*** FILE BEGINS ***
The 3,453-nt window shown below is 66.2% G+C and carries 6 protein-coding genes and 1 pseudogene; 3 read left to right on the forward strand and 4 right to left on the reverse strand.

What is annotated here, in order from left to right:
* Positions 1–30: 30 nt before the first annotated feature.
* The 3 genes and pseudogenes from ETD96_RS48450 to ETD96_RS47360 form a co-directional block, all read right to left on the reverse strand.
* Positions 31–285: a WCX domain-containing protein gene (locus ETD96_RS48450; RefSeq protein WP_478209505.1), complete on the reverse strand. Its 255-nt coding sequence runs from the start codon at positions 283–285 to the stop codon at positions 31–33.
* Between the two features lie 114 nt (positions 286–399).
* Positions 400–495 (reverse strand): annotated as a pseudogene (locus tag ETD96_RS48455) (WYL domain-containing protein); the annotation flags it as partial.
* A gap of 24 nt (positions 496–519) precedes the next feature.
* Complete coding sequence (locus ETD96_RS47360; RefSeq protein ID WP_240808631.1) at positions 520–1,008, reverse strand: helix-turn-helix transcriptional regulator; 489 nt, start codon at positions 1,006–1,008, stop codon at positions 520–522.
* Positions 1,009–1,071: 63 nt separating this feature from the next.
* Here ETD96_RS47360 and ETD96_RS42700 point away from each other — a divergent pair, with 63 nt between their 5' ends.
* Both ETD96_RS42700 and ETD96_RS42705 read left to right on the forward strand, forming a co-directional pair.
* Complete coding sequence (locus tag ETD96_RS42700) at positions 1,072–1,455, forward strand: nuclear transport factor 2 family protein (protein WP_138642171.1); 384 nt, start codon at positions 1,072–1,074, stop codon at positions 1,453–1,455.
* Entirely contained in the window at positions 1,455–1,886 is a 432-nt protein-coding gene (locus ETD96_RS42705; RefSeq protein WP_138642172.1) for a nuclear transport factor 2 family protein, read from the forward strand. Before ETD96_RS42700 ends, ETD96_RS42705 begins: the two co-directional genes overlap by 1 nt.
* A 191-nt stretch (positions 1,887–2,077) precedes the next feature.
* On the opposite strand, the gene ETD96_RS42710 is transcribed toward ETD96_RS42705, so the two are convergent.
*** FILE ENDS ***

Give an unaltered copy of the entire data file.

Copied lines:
The 3,453-nt window shown below is 66.2% G+C and carries 6 protein-coding genes and 1 pseudogene; 3 read left to right on the forward strand and 4 right to left on the reverse strand.

What is annotated here, in order from left to right:
* Positions 1–30: 30 nt before the first annotated feature.
* The 3 genes and pseudogenes from ETD96_RS48450 to ETD96_RS47360 form a co-directional block, all read right to left on the reverse strand.
* Positions 31–285: a WCX domain-containing protein gene (locus ETD96_RS48450; RefSeq protein WP_478209505.1), complete on the reverse strand. Its 255-nt coding sequence runs from the start codon at positions 283–285 to the stop codon at positions 31–33.
* Between the two features lie 114 nt (positions 286–399).
* Positions 400–495 (reverse strand): annotated as a pseudogene (locus tag ETD96_RS48455) (WYL domain-containing protein); the annotation flags it as partial.
* A gap of 24 nt (positions 496–519) precedes the next feature.
* Complete coding sequence (locus ETD96_RS47360; RefSeq protein ID WP_240808631.1) at positions 520–1,008, reverse strand: helix-turn-helix transcriptional regulator; 489 nt, start codon at positions 1,006–1,008, stop codon at positions 520–522.
* Positions 1,009–1,071: 63 nt separating this feature from the next.
* Here ETD96_RS47360 and ETD96_RS42700 point away from each other — a divergent pair, with 63 nt between their 5' ends.
* Both ETD96_RS42700 and ETD96_RS42705 read left to right on the forward strand, forming a co-directional pair.
* Complete coding sequence (locus tag ETD96_RS42700) at positions 1,072–1,455, forward strand: nuclear transport factor 2 family protein (protein WP_138642171.1); 384 nt, start codon at positions 1,072–1,074, stop codon at positions 1,453–1,455.
* Entirely contained in the window at positions 1,455–1,886 is a 432-nt protein-coding gene (locus ETD96_RS42705; RefSeq protein WP_138642172.1) for a nuclear transport factor 2 family protein, read from the forward strand. Before ETD96_RS42700 ends, ETD96_RS42705 begins: the two co-directional genes overlap by 1 nt.
* A 191-nt stretch (positions 1,887–2,077) precedes the next feature.
* On the opposite strand, the gene ETD96_RS42710 is transcribed toward ETD96_RS42705, so the two are convergent.